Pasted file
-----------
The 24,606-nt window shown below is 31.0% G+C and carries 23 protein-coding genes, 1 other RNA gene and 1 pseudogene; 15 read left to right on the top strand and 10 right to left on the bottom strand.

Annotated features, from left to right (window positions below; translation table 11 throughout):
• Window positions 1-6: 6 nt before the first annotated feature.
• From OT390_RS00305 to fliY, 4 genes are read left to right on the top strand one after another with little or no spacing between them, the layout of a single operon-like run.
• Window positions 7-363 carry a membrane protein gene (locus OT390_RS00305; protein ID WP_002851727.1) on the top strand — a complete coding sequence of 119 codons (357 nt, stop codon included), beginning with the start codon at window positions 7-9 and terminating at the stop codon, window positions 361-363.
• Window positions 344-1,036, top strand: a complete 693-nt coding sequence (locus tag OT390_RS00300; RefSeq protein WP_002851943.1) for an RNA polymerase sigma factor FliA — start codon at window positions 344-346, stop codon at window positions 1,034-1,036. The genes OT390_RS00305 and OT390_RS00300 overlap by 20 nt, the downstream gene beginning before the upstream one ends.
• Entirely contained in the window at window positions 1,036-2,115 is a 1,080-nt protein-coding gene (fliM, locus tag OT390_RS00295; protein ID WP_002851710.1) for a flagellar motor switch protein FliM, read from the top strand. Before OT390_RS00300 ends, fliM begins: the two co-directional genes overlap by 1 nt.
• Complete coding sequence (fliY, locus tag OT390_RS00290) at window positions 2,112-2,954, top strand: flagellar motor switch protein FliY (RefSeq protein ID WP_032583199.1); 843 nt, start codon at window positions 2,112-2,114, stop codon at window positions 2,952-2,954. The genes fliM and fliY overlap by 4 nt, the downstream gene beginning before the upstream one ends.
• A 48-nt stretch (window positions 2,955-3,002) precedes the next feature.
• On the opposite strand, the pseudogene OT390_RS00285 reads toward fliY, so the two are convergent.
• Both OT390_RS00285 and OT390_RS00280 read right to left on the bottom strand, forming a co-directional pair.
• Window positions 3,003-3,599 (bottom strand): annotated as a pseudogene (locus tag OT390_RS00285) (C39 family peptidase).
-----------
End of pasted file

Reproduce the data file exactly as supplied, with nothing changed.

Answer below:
The 24,606-nt window shown below is 31.0% G+C and carries 23 protein-coding genes, 1 other RNA gene and 1 pseudogene; 15 read left to right on the top strand and 10 right to left on the bottom strand.

Annotated features, from left to right (window positions below; translation table 11 throughout):
• Window positions 1-6: 6 nt before the first annotated feature.
• From OT390_RS00305 to fliY, 4 genes are read left to right on the top strand one after another with little or no spacing between them, the layout of a single operon-like run.
• Window positions 7-363 carry a membrane protein gene (locus OT390_RS00305; protein ID WP_002851727.1) on the top strand — a complete coding sequence of 119 codons (357 nt, stop codon included), beginning with the start codon at window positions 7-9 and terminating at the stop codon, window positions 361-363.
• Window positions 344-1,036, top strand: a complete 693-nt coding sequence (locus tag OT390_RS00300; RefSeq protein WP_002851943.1) for an RNA polymerase sigma factor FliA — start codon at window positions 344-346, stop codon at window positions 1,034-1,036. The genes OT390_RS00305 and OT390_RS00300 overlap by 20 nt, the downstream gene beginning before the upstream one ends.
• Entirely contained in the window at window positions 1,036-2,115 is a 1,080-nt protein-coding gene (fliM, locus tag OT390_RS00295; protein ID WP_002851710.1) for a flagellar motor switch protein FliM, read from the top strand. Before OT390_RS00300 ends, fliM begins: the two co-directional genes overlap by 1 nt.
• Complete coding sequence (fliY, locus tag OT390_RS00290) at window positions 2,112-2,954, top strand: flagellar motor switch protein FliY (RefSeq protein ID WP_032583199.1); 843 nt, start codon at window positions 2,112-2,114, stop codon at window positions 2,952-2,954. The genes fliM and fliY overlap by 4 nt, the downstream gene beginning before the upstream one ends.
• A 48-nt stretch (window positions 2,955-3,002) precedes the next feature.
• On the opposite strand, the pseudogene OT390_RS00285 reads toward fliY, so the two are convergent.
• Both OT390_RS00285 and OT390_RS00280 read right to left on the bottom strand, forming a co-directional pair.
• Window positions 3,003-3,599 (bottom strand): annotated as a pseudogene (locus tag OT390_RS00285) (C39 family peptidase).